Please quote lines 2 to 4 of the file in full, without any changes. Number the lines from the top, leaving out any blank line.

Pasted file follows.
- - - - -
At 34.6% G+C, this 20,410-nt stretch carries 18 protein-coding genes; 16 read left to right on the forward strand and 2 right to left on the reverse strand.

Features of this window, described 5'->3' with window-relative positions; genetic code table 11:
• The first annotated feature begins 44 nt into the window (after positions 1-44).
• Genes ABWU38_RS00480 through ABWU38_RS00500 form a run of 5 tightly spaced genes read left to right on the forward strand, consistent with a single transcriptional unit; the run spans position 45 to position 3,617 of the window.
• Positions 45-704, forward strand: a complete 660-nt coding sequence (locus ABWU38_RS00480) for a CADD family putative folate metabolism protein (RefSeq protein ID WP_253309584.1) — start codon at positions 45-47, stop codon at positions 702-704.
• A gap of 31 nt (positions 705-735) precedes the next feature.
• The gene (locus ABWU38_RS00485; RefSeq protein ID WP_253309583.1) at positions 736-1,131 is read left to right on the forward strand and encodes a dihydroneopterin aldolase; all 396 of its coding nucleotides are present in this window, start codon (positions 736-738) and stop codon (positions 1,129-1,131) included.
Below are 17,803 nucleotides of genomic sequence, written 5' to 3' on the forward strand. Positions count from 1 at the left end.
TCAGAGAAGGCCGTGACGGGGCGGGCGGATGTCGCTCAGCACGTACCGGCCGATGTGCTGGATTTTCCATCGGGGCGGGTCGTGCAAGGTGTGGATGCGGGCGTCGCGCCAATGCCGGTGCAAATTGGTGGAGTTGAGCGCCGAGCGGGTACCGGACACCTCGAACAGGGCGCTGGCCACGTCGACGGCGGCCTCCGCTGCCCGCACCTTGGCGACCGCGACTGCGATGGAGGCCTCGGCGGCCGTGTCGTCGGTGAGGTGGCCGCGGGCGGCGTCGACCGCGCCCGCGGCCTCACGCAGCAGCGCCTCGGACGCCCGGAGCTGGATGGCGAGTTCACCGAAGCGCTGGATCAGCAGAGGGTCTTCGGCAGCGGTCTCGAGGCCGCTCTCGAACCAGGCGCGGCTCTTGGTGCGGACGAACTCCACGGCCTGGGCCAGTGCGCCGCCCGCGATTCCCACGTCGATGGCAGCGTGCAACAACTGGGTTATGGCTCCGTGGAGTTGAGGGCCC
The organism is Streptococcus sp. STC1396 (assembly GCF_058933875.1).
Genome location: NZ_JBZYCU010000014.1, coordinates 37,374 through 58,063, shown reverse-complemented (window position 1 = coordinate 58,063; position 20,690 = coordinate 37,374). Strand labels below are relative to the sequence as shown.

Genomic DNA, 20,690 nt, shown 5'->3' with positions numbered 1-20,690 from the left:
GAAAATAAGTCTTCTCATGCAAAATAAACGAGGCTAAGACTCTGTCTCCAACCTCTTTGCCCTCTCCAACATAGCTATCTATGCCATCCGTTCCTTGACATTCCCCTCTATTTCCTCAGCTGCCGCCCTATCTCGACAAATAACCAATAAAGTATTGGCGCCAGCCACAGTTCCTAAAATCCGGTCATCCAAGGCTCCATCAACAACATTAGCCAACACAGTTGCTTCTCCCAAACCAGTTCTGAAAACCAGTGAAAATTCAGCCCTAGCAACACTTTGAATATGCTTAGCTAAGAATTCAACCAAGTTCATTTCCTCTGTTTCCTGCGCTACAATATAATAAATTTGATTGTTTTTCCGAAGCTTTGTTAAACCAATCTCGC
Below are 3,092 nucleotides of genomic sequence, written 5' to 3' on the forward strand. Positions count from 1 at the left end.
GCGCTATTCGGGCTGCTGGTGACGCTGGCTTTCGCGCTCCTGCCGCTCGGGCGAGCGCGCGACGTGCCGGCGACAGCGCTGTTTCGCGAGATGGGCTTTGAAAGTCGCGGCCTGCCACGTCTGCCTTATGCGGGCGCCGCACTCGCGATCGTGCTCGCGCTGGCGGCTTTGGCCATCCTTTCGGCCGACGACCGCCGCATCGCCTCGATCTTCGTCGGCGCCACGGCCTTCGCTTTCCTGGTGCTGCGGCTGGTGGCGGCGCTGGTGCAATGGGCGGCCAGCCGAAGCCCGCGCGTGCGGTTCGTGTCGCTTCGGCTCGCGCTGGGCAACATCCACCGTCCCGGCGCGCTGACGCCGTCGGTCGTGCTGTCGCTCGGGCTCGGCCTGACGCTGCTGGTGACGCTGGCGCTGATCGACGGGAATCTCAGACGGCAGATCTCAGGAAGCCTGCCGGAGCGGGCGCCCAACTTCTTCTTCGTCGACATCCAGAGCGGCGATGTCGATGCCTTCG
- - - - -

Features of this window, described 5'->3' with window-relative positions; genetic code table 11:
• The first annotated feature begins 44 nt into the window (after positions 1-44).
• Genes ABWU38_RS00480 through ABWU38_RS00500 form a run of 5 tightly spaced genes read left to right on the forward strand, consistent with a single transcriptional unit; the run spans position 45 to position 3,617 of the window.